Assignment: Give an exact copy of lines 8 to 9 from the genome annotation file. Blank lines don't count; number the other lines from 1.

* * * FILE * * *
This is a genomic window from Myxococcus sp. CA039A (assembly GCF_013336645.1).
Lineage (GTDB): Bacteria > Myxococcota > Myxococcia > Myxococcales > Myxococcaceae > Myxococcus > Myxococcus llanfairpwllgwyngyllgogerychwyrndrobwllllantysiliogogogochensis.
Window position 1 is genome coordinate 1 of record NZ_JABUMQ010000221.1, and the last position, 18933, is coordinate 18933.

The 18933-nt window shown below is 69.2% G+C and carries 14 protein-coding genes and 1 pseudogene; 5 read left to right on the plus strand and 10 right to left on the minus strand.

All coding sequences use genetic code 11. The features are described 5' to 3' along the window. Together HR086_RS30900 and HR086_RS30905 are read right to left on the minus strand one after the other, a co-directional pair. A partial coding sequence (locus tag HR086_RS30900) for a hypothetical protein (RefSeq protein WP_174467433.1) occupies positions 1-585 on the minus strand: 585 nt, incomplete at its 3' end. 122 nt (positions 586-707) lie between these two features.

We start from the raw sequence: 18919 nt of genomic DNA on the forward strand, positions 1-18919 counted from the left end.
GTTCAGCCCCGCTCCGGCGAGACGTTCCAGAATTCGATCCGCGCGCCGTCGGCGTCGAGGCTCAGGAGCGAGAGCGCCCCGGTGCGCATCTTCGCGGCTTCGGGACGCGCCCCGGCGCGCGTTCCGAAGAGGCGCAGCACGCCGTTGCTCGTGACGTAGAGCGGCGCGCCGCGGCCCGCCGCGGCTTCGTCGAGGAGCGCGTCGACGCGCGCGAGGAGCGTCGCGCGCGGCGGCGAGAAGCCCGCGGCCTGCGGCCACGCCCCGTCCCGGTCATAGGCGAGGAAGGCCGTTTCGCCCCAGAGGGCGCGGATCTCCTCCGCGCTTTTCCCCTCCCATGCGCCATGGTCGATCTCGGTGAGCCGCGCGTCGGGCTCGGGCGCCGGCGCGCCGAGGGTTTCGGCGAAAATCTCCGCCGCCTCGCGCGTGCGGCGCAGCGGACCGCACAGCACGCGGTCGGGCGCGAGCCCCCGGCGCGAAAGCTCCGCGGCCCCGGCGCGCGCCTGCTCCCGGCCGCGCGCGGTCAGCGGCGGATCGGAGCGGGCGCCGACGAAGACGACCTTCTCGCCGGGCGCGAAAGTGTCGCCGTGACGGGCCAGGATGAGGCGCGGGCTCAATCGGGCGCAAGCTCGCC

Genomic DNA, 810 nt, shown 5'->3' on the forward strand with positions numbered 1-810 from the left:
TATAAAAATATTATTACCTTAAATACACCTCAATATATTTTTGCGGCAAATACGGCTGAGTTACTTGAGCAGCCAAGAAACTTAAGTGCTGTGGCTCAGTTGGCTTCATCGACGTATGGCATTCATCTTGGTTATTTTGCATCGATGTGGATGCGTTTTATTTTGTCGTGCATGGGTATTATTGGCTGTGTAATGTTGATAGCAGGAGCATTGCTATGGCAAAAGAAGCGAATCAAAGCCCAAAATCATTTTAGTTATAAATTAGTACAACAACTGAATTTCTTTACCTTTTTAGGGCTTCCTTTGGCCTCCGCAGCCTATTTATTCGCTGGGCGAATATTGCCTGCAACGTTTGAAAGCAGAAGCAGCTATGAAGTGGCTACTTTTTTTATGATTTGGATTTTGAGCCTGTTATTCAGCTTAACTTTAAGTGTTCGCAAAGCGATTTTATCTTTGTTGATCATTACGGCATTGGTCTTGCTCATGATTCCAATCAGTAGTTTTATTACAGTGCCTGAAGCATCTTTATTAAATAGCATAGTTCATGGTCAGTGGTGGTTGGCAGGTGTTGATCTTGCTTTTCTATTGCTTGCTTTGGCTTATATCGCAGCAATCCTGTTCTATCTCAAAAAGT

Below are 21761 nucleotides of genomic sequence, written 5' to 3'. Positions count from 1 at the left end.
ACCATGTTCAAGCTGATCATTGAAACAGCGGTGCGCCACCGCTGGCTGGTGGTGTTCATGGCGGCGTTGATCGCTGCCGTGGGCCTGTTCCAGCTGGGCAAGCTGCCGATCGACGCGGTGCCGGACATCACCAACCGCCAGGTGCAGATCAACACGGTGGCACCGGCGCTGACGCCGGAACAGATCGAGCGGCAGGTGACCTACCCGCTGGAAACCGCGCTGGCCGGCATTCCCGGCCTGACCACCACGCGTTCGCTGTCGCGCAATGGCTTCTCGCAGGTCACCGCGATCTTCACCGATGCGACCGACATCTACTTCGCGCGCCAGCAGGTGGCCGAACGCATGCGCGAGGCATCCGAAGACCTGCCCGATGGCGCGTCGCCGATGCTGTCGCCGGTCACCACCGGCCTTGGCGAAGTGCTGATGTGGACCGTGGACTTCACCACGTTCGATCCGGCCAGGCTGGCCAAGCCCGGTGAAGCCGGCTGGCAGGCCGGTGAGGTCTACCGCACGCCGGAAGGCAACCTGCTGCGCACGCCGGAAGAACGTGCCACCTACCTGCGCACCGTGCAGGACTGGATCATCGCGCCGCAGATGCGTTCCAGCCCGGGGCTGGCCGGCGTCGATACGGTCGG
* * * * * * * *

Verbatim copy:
Genomic DNA, 810 nt, shown 5'->3' on the forward strand with positions numbered 1-810 from the left:
TATAAAAATATTATTACCTTAAATACACCTCAATATATTTTTGCGGCAAATACGGCTGAGTTACTTGAGCAGCCAAGAAACTTAAGTGCTGTGGCTCAGTTGGCTTCATCGACGTATGGCATTCATCTTGGTTATTTTGCATCGATGTGGATGCGTTTTATTTTGTCGTGCATGGGTATTATTGGCTGTGTAATGTTGATAGCAGGAGCATTGCTATGGCAAAAGAAGCGAATCAAAGCCCAAAATCATTTTAGTTATAAATTAGTACAACAACTGAATTTCTTTACCTTTTTAGGGCTTCCTTTGGCCTCCGCAGCCTATTTATTCGCTGGGCGAATATTGCCTGCAACGTTTGAAAGCAGAAGCAGCTATGAAGTGGCTACTTTTTTTATGATTTGGATTTTGAGCCTGTTATTCAGCTTAACTTTAAGTGTTCGCAAAGCGATTTTATCTTTGTTGATCATTACGGCATTGGTCTTGCTCATGATTCCAATCAGTAGTTTTATTACAGTGCCTGAAGCATCTTTATTAAATAGCATAGTTCATGGTCAGTGGTGGTTGGCAGGTGTTGATCTTGCTTTTCTATTGCTTGCTTTGGCTTATATCGCAGCAATCCTGTTCTATCTCAAAAAGT